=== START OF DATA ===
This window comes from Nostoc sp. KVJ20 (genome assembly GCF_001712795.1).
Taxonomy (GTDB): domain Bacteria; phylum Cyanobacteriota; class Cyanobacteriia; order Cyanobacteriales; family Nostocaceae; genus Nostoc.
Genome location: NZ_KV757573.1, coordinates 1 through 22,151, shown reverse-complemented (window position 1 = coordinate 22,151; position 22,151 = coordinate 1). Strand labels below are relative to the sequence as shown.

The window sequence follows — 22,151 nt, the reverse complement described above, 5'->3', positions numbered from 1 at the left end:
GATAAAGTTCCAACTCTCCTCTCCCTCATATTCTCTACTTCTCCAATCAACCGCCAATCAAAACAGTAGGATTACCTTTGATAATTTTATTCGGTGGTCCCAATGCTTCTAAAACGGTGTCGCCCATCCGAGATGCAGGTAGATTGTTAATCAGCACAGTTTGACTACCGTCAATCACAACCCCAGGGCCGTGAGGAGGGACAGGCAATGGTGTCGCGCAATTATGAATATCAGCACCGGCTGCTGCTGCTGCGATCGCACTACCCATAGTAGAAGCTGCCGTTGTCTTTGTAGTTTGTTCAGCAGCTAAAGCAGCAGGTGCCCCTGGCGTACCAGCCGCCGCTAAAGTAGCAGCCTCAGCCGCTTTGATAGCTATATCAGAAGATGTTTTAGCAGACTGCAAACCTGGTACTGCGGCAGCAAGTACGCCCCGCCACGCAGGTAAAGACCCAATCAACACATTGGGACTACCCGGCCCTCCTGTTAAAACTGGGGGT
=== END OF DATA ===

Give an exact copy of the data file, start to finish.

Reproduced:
This window comes from Nostoc sp. KVJ20 (genome assembly GCF_001712795.1).
Taxonomy (GTDB): domain Bacteria; phylum Cyanobacteriota; class Cyanobacteriia; order Cyanobacteriales; family Nostocaceae; genus Nostoc.
Genome location: NZ_KV757573.1, coordinates 1 through 22,151, shown reverse-complemented (window position 1 = coordinate 22,151; position 22,151 = coordinate 1). Strand labels below are relative to the sequence as shown.

The window sequence follows — 22,151 nt, the reverse complement described above, 5'->3', positions numbered from 1 at the left end:
GATAAAGTTCCAACTCTCCTCTCCCTCATATTCTCTACTTCTCCAATCAACCGCCAATCAAAACAGTAGGATTACCTTTGATAATTTTATTCGGTGGTCCCAATGCTTCTAAAACGGTGTCGCCCATCCGAGATGCAGGTAGATTGTTAATCAGCACAGTTTGACTACCGTCAATCACAACCCCAGGGCCGTGAGGAGGGACAGGCAATGGTGTCGCGCAATTATGAATATCAGCACCGGCTGCTGCTGCTGCGATCGCACTACCCATAGTAGAAGCTGCCGTTGTCTTTGTAGTTTGTTCAGCAGCTAAAGCAGCAGGTGCCCCTGGCGTACCAGCCGCCGCTAAAGTAGCAGCCTCAGCCGCTTTGATAGCTATATCAGAAGATGTTTTAGCAGACTGCAAACCTGGTACTGCGGCAGCAAGTACGCCCCGCCACGCAGGTAAAGACCCAATCAACACATTGGGACTACCCGGCCCTCCTGTTAAAACTGGGGGT